England joined on 14 April 1905, Scotland and Wales  in 1910 while the fourth British association, Norther Ireland joined in 1911.

FIFA House inaugurated on 21 May 1979

 The founding president of FIFA was Robert Guerin of France. The first FIFA Congress was helld two days later on 23 May 1904 where the president was elected.

 FIFA Headquarters since 29 May 2007

The founders at the time, including Victor E. Schneider of Switzerland and Carl Anton Wilhelm Hirschmann of the Netherlands – both vice presidents,  as well as first Secretary, Louis Muhlinghaus of Belgium, faced difficulties as FIFA only existed on paper.  

FIFA foundation documents

By the second FIFA Congress in Paris from 10 to 12 June 1905, other national associations of Germany, Austria, Italy and Hungary joined.


 In the following months, the founding president, Guerin increasingly withdrew from sports and handed over to the vice presidents. By 1906, the English man, Daniel Burley Woolfall was elected as the FIFA President.

 At the time up till 1909, , FIFA only consisted of European countries. The first outside Europe countries joined in the following order: South Africa in 1909/10, Argentina and Chile in 1912 and USA in 1913.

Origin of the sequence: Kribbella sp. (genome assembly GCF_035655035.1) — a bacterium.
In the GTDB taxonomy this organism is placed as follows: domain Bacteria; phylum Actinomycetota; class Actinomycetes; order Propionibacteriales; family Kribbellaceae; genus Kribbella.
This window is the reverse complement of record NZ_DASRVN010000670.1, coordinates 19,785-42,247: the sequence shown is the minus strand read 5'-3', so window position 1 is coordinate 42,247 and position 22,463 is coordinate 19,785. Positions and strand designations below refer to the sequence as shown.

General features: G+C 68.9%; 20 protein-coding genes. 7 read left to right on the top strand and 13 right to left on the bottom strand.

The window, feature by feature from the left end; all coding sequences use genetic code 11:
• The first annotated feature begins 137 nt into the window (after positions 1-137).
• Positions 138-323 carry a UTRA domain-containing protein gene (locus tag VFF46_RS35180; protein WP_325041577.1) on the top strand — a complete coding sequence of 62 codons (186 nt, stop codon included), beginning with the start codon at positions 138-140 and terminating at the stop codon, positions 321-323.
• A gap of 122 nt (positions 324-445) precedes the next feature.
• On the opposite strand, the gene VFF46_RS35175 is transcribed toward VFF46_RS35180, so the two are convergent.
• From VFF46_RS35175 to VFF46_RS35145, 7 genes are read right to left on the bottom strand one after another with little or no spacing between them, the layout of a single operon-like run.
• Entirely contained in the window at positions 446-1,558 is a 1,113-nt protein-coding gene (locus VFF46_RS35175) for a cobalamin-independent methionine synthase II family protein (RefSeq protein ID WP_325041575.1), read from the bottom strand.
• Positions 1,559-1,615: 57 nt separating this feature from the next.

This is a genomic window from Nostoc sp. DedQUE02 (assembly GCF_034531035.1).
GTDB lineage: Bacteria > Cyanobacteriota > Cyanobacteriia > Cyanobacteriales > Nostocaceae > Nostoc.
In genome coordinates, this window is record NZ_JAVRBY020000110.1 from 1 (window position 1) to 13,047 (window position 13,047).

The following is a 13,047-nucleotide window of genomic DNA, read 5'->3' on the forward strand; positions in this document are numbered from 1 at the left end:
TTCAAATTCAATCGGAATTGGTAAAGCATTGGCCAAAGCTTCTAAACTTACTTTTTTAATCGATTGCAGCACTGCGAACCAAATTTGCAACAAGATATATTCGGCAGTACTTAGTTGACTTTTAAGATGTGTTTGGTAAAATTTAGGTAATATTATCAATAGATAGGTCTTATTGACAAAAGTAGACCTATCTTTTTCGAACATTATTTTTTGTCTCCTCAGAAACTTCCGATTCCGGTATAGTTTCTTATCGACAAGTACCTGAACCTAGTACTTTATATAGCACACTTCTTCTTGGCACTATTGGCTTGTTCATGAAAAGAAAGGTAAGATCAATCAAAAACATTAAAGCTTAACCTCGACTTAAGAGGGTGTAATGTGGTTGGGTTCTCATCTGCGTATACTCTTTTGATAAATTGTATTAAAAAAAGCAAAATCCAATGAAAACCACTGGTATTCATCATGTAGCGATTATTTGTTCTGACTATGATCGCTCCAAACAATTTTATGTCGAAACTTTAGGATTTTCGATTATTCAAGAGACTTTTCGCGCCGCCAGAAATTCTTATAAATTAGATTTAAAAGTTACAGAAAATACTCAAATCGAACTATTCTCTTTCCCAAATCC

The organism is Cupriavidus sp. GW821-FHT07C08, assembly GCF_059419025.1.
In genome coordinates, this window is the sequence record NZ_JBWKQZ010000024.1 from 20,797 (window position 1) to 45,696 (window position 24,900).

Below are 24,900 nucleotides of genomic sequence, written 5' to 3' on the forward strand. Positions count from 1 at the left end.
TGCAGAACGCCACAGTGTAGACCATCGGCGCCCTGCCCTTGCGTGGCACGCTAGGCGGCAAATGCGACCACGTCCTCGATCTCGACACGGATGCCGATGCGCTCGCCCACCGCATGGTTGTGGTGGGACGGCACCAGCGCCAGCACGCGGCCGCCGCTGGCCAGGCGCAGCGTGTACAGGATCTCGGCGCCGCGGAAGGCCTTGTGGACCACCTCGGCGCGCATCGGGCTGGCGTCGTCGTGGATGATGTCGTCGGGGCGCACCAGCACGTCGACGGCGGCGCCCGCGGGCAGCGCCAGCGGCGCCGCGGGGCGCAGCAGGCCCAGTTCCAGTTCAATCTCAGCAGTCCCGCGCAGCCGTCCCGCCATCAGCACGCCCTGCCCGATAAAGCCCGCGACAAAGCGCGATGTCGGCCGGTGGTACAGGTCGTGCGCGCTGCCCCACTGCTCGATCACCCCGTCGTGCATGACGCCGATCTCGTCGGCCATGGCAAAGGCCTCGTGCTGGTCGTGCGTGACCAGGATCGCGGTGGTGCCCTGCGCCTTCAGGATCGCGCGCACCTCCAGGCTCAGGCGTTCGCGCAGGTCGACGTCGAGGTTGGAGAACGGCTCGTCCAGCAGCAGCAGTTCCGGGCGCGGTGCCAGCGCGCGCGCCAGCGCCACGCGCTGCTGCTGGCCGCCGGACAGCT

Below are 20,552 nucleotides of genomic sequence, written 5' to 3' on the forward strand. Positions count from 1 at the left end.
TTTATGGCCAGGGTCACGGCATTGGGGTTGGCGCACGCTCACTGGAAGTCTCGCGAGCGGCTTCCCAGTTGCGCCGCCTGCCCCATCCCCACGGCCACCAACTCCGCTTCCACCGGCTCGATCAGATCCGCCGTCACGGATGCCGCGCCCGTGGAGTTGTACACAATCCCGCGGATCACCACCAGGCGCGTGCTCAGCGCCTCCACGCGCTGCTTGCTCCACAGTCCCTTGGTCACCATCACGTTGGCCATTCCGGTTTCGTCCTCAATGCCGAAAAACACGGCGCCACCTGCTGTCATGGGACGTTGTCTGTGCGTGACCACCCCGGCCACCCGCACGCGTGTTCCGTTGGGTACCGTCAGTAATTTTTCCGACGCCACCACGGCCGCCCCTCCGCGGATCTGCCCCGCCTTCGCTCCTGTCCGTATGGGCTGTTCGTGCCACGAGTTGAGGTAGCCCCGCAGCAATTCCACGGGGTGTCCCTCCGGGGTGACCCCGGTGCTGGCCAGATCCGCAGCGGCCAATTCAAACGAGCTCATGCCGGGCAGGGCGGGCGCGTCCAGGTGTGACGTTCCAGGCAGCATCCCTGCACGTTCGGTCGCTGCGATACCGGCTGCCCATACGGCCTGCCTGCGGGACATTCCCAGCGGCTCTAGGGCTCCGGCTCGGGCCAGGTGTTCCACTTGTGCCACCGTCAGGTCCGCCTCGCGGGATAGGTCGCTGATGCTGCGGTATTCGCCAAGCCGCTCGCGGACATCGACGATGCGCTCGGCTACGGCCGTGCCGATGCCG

Nigeria provisionally joined in 1959 and got confirmed at the Rome Congress of 22 August 1960 as joint 87th member along with Saudi Arabia, Morocco, Tunisia, Kenya, Uganda, Sierra Leone, Malta and Puerto Rico.

  Despite existing since 1904, FIFA was unable to organise a tournament of its own until the first World Cup in 1930. The outbreak of World War I in 1914 was a major blow.

FIFA was in comatose. Its president, Daniel Burley Woolfall died in 1918.


 While the war was on and in the absence of a president, secretary, Carl Anton Wilhelm Hirschmann kept FIFA alive from his offices in Amsterdam.

As one of the founders himself, Hirschmann took contacts of all the members at the end of the war and was aided by Jules Rimet, the president of the French FA. Following the war, the four British associations left FIFA.

On 1 March 1921, Rimet became the third FIFA president.FIFA came back to life.  He initiated the first World Championship in 1930. The membership grew steadily from 20.

In the 33 years of Rimet’s presidency, there was an upswing in FIFA membership and and activities.

 On passing on the reins in 1954 at the beginning of the fifth World Cup in Switzerland, FIFA had 85 members. At the moment, FIFA has 211 member countries.


There have been nine substantive presidents in 120 years while three others – Carl Anton Wilhelm Hirschman of Netherlands (1918-1920), Ernst B. Thommen of Switzerland (1961) and Issa Hayatou of Cameroon (2015-2016)  were in acting capacities.